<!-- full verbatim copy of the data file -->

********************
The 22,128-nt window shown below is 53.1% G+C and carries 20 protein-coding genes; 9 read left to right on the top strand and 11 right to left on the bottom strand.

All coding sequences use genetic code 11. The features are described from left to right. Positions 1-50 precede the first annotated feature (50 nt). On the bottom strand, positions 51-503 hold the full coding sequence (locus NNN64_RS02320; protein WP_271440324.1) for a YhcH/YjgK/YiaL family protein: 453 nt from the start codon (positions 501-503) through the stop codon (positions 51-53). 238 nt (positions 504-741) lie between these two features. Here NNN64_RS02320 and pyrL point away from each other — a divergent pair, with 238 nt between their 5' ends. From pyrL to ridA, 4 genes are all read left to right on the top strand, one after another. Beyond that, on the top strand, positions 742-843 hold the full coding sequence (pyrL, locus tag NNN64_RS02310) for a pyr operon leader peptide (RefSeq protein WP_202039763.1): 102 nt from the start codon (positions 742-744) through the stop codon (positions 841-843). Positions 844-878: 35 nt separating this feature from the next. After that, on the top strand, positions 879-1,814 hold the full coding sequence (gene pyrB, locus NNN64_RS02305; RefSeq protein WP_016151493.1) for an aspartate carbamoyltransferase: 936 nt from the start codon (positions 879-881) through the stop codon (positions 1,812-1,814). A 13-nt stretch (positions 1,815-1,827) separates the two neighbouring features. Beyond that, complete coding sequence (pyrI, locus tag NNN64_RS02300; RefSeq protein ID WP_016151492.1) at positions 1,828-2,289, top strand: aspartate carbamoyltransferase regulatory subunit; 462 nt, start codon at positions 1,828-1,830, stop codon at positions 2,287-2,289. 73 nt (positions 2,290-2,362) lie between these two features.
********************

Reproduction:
The 22,128-nt window shown below is 53.1% G+C and carries 20 protein-coding genes; 9 read left to right on the top strand and 11 right to left on the bottom strand.

All coding sequences use genetic code 11. The features are described from left to right. Positions 1-50 precede the first annotated feature (50 nt). On the bottom strand, positions 51-503 hold the full coding sequence (locus NNN64_RS02320; protein WP_271440324.1) for a YhcH/YjgK/YiaL family protein: 453 nt from the start codon (positions 501-503) through the stop codon (positions 51-53). 238 nt (positions 504-741) lie between these two features. Here NNN64_RS02320 and pyrL point away from each other — a divergent pair, with 238 nt between their 5' ends. From pyrL to ridA, 4 genes are all read left to right on the top strand, one after another. Beyond that, on the top strand, positions 742-843 hold the full coding sequence (pyrL, locus tag NNN64_RS02310) for a pyr operon leader peptide (RefSeq protein WP_202039763.1): 102 nt from the start codon (positions 742-744) through the stop codon (positions 841-843). Positions 844-878: 35 nt separating this feature from the next. After that, on the top strand, positions 879-1,814 hold the full coding sequence (gene pyrB, locus NNN64_RS02305; RefSeq protein WP_016151493.1) for an aspartate carbamoyltransferase: 936 nt from the start codon (positions 879-881) through the stop codon (positions 1,812-1,814). A 13-nt stretch (positions 1,815-1,827) separates the two neighbouring features. Beyond that, complete coding sequence (pyrI, locus tag NNN64_RS02300; RefSeq protein ID WP_016151492.1) at positions 1,828-2,289, top strand: aspartate carbamoyltransferase regulatory subunit; 462 nt, start codon at positions 1,828-1,830, stop codon at positions 2,287-2,289. 73 nt (positions 2,290-2,362) lie between these two features.